Budget recommendations for India’s renewable energy sector

Duke Energy Renewables

India’s renewable energy sector offers significant investment opportunities for global and domestic investors, according to a new joint report by the Institute for Energy Economics and Financial Analysis (IEEFA) and Invest India.

Several reforms will attract more investment to Indian renewable energy sector companies. The reforms include the green energy corridor scheme, Production Linked Incentive (PLI) schemes, state electricity distribution companies (DISCOMs) privatisation and more.

“Ahead of the Union Budget 2023-24, the government’s approval of an initial capital outlay of Rs19,744 crore ($2.43 billion) under the green hydrogen mission is the latest example of a policy push that will position India as a green hydrogen export hub and attract global investors, says report co-author Shantanu Srivastava, Energy Finance Analyst, IEEFA.

Investors would now be looking forward to a detailed breakup of the outlay for the PLI scheme for green hydrogen production and electrolyser manufacturing under the Strategic Interventions for Green Hydrogen Transition (SIGHT) program of the green hydrogen mission.

India plans to integrate large-scale solar and wind energy into its grid by 2030. “Battery storage is a vital technology solution as it allows time to shift the dispatch of solar and wind power,” says the report’s co-author Amit Manohar, Sector Lead – Renewable Energy, Invest India.

The government should look to use the Union Budget to introduce a PLI scheme for grid-scale storage to scale up domestic capacities. The government should also look to offer import duty waivers in the Budget for setting up local battery manufacturing capacities.

The Ministry of New and Renewable Energy’s announcement of a 4GW tender for offshore wind power off the coasts of Tamil Nadu and Gujarat has reinvigorated the sector. Offshore wind potential in India is pegged at 195GW along the 7,600km coastline with an ability to provide utilisation factors of more than 50-55 percent.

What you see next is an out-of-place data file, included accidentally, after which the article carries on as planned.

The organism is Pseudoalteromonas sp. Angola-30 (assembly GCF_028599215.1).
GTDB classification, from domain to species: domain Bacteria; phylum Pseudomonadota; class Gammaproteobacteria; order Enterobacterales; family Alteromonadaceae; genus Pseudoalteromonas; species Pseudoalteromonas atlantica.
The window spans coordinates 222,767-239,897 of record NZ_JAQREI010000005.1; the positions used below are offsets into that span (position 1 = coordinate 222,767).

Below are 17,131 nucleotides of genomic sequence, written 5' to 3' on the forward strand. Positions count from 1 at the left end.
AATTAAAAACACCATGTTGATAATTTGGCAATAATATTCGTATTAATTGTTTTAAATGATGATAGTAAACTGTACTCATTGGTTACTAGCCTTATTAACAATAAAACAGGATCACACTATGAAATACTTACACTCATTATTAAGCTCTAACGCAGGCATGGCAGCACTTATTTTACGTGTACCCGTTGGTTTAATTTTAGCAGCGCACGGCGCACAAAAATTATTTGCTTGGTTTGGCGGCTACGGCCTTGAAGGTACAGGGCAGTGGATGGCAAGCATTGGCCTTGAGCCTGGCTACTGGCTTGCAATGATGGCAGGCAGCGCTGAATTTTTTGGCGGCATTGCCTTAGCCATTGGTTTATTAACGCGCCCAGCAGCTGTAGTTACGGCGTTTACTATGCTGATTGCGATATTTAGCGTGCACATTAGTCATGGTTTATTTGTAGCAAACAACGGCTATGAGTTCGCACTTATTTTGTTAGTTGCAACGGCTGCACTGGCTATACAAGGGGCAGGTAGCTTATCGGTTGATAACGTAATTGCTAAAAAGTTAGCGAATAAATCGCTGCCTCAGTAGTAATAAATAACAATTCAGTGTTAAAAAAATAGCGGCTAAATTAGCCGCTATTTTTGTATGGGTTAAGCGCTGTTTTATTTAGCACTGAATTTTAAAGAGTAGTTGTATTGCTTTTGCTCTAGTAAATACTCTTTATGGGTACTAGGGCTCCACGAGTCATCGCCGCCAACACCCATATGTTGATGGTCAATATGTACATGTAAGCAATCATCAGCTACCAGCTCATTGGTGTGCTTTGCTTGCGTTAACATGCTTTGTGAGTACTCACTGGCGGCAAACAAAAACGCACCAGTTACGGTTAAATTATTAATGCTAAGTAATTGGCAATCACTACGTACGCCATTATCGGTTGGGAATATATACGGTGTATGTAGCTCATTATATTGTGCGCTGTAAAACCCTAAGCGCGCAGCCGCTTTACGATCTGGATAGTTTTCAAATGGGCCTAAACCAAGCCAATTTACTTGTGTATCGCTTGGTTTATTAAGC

Government should provide tax and non-tax incentives in the Union Budget to facilitate offshore wind projects’ growth, similar to what it did for solar and onshore wind in the past.

Corporate decarbonisation is a growing trend buoyed by increasing net-zero commitments by Indian companies. The booming corporate power purchase agreement (PPA) market is catering to this demand, as witnessed by the recent spate of large CPPA deals.

Energy-as-a-service model, which offers high margins and growth prospects in a fast-evolving energy economy, is seeing rapid adoption. Energy efficiency services, demand side management and cloud energy storage offerings are just a few of the new offerings under this model.

The other key emerging trend is that of hybridising solar and wind power for minimising variability and optimally utilising the infrastructure.

With an installed capacity of approximately 104GW of wind and solar to date, the renewable energy sector is making strides to provide solutions for the intermittency of the two generation sources. The government has now released tenders for renewable energy auctions for round-the-clock and hybrid projects.

India Government should provide incentives in the budget to facilitate the growth of the wind power equipment manufacturing industry and bring in more domestic competition. This will help invigorate the wind-solar hybrid market.

India government should look at providing financing support in the budget for industrial decarbonisation – the next frontier for energy transition in the country. Rolling out sovereign sustainability-linked bonds linked to India’s updated Nationally Determined Contributions, is a viable option.